Stunning timelapse from Colin Rich. We've seen his amazing Los Angeles TImelapses before.
"It was an nightly adventure that took me to almost every angle of Los Angeles. It was an exercise in patience. A lesson in light. An understanding of what it is to live amongst each other and to understand the system and order of a city, the seemingly complex organics that make it up and the life form that the city truly is. A visualization of sonder. It was a daily jaunt to watch the arterial freeway systems pump car cells through its body and channel them to the capillaric avenues that are our neighborhoods and homes. It was a chance to break away from the 70mph freeway perspective and to observe the sun slip from view and watch the electric dance of nightfall begin. It was challenging. It was frustrating. Definitely dangerous at times. Sometimes it hurt. I was chased. Yelled at. Warned. But the overall context of things learned, people met, things seen, and places discovered over the past three years shaped who I am today. I didn't always love Los Angeles but I learned to and discovered that this city is much more than temperate weather, palm trees, pretty girls, and beaches; to me the true beauty behind the city lies hidden on the other end of a rusted fire escape to a view no one else has seen."
Of all the architectural details, it is the doors and windows we interact with the most. It isn't surprising to me how beautiful they can be. Here, Andre Vicente Goncalves, a Portuguese photographer, makes the point with gorgeous sets of doors and windows from around Europe.
“When I looked on the camera display, all I could do was stare,” Velasco tells Nat Geo. “What I was watching was impossible to conceive, the image showed those amazing forces of nature interacting on a volcano, while the lightning brightened the whole scene. It’s an impossible photograph and my once in a lifetime shot that shows the power of nature.”
Grand prize winner Sergio Tapiro Velasc shot this on December 13th, 2015, outside Colima, Mexico, at the Volcán de Colima.
From The Ekman Atlas of Emotions:
"The Dalai Lama imagined "a map of our emotions to develop a calm mind." He asked his longtime friend and renowned emotion scientist Dr. Paul Ekman to realize his idea. Ekman took on the creation of the Atlas alongside his daughter, Eve Ekman, a second-generation emotion researcher and trainer. The Atlas represents what researchers have learned from the psychological study of emotion."
With clarity, nuance and verve, this equips humans to experience and understand their emotions more fully.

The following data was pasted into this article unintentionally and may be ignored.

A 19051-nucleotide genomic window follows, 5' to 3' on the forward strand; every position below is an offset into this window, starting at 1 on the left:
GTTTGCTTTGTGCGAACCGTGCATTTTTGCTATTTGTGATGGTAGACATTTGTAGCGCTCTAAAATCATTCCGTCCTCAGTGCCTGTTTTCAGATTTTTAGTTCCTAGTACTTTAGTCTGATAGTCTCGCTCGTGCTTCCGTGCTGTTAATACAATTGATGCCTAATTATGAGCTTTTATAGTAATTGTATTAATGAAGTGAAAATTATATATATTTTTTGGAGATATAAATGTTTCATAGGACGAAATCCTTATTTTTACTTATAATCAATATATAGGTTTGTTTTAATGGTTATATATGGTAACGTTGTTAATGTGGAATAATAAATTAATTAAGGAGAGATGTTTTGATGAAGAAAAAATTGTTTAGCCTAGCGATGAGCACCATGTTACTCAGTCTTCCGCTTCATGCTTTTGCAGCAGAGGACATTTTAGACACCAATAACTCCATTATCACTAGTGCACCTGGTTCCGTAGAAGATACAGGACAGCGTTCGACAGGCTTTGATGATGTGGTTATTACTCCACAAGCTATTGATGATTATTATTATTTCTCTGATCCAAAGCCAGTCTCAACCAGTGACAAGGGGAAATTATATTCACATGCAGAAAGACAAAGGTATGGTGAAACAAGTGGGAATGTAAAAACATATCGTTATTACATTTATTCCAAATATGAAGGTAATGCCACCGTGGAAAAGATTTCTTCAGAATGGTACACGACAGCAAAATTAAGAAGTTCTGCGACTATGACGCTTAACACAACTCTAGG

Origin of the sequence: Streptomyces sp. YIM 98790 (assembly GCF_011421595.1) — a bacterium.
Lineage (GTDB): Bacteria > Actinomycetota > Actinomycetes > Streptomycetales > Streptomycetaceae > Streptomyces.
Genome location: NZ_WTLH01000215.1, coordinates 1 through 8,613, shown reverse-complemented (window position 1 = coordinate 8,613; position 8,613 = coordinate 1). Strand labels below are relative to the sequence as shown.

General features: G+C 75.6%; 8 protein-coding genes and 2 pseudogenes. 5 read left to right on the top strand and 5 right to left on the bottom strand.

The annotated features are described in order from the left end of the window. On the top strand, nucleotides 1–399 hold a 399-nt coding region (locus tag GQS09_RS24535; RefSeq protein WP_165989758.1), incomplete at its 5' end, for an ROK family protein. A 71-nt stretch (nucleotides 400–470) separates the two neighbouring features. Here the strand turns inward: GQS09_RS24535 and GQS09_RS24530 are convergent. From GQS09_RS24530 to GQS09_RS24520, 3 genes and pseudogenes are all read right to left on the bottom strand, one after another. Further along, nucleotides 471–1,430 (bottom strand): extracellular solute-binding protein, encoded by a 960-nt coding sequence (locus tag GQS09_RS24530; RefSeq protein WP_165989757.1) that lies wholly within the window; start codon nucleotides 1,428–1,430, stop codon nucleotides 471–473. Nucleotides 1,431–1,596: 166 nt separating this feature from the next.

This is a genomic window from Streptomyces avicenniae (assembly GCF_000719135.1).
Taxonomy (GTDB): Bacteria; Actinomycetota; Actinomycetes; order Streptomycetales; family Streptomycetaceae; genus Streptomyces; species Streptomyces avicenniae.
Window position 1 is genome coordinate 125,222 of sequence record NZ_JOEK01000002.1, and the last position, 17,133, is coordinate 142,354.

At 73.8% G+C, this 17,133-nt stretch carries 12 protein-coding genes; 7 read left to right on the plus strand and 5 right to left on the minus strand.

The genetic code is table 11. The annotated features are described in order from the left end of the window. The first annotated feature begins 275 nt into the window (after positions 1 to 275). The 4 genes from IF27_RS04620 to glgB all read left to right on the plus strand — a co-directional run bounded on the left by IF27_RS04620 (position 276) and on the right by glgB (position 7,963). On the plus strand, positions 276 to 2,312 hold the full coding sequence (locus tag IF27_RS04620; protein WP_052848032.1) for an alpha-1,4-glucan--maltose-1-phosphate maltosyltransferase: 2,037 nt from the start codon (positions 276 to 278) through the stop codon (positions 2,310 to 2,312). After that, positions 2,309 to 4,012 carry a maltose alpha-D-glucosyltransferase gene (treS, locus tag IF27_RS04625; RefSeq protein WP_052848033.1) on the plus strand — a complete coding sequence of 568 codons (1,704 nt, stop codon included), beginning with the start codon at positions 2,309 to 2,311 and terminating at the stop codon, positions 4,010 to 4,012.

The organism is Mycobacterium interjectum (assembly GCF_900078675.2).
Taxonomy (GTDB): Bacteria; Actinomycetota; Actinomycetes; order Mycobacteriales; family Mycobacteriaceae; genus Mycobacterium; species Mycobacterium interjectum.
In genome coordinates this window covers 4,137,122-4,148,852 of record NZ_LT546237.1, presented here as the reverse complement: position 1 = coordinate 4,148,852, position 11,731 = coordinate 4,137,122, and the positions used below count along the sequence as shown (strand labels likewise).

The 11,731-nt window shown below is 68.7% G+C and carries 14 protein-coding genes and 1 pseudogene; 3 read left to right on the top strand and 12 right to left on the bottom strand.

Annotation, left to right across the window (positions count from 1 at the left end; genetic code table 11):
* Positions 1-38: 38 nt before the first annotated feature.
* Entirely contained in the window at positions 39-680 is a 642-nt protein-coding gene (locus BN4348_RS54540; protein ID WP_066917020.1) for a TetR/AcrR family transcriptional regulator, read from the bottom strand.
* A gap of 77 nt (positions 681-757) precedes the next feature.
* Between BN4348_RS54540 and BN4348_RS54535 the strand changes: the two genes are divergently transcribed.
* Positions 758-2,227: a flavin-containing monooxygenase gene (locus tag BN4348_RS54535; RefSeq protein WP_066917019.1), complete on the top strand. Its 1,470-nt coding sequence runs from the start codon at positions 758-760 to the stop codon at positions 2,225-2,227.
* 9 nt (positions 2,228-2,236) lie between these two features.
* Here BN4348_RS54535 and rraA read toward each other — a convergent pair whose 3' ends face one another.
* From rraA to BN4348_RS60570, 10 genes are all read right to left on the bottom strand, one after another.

Freelance graphic designer Nerea Palacios used the Nike football uniform as a canvas to express the essence of each of the iconic houses on the HBO series as if they were teams perhaps partaking in the FIFA World Cup series.
“Mary, called Magdalene, from whom seven devils had been cast out”
The first was that I was very busy.
The second—I was different from you: whatever happened to you could
not happen to me, not like that.
The third—I worried.
The fourth—envy, disguised as compassion.
The fifth was that I refused to consider the quality of life of the aphid,
The aphid disgusted me. But I couldn’t stop thinking about it.
The mosquito too—its face. And the ant—its bifurcated body.
Ok the first was that I was so busy.
The second that I might make the wrong choice,
because I had decided to take that plane that day,
that flight, before noon, so as to arrive early
and, I shouldn’t have wanted that.
The third was that if I walked past the certain place on the street
the house would blow up.
The fourth was that I was made of guts and blood with a thin layer
of skin lightly thrown over the whole thing.
The fifth was that the dead seemed more alive to me than the living
The sixth—if I touched my right arm I had to touch my left arm, and if I
touchedthe left arm a little harder than I’d first touched the right then I had
to retouch the left and then touch the right again so it would be even.
The seventh—I knew I was breathing the expelled breath of everything that
was alive, and I couldn’t stand it.
I wanted a sieve, a mask, a, I hate this word—cheesecloth—
to breath through that would trap it—whatever was inside everyone else that
entered me when I breathed in.
No. That was the first one.
The second was that I was so busy. I had no time. How had this happened?
How had our lives gotten like this?
The third was that I couldn’t eat food if I really saw it—distinct, separate
from me in a bowl or on a plate.
Ok. The first was that. I could never get to the end of the list.
The second was that the laundry was never finally done.
The third was that no one knew me, although they thought they did.
And that if people thought of me as little as I thought of them then what was
The fourth was I didn’t belong to anyone. I wouldn’t allow myself to belong
The fifth was that I knew none of us could ever know what we didn’t know.
The sixth was that I projected onto others what I myself was feeling.
The seventh was the way my mother looked when she was dying,
the sound she made—her mouth wrenched to the right and cupped open
so as to take in as much air… the gurgling sound, so loud
we had to speak louder to hear each other over it.
And that I couldn’t stop hearing it—years later—grocery shopping, crossing the street—
No, not the sound—it was her body’s hunger
finally evident—what our mother had hidden all her life.
For months I dreamt of knucklebones and roots,
the slabs of sidewalk pushed up like crooked teeth by what grew underneath.
The underneath. That was the first devil. It was always with me
And that I didn’t think you—if I told you—would understand any of this—
"Some are based on Japanese mythology and culture, others are narratives based on players nicknames and some are created from popular sayings from the game of basketball."
Mad Max: Fury Road
Production Designer Colin Gibson impressive vehicles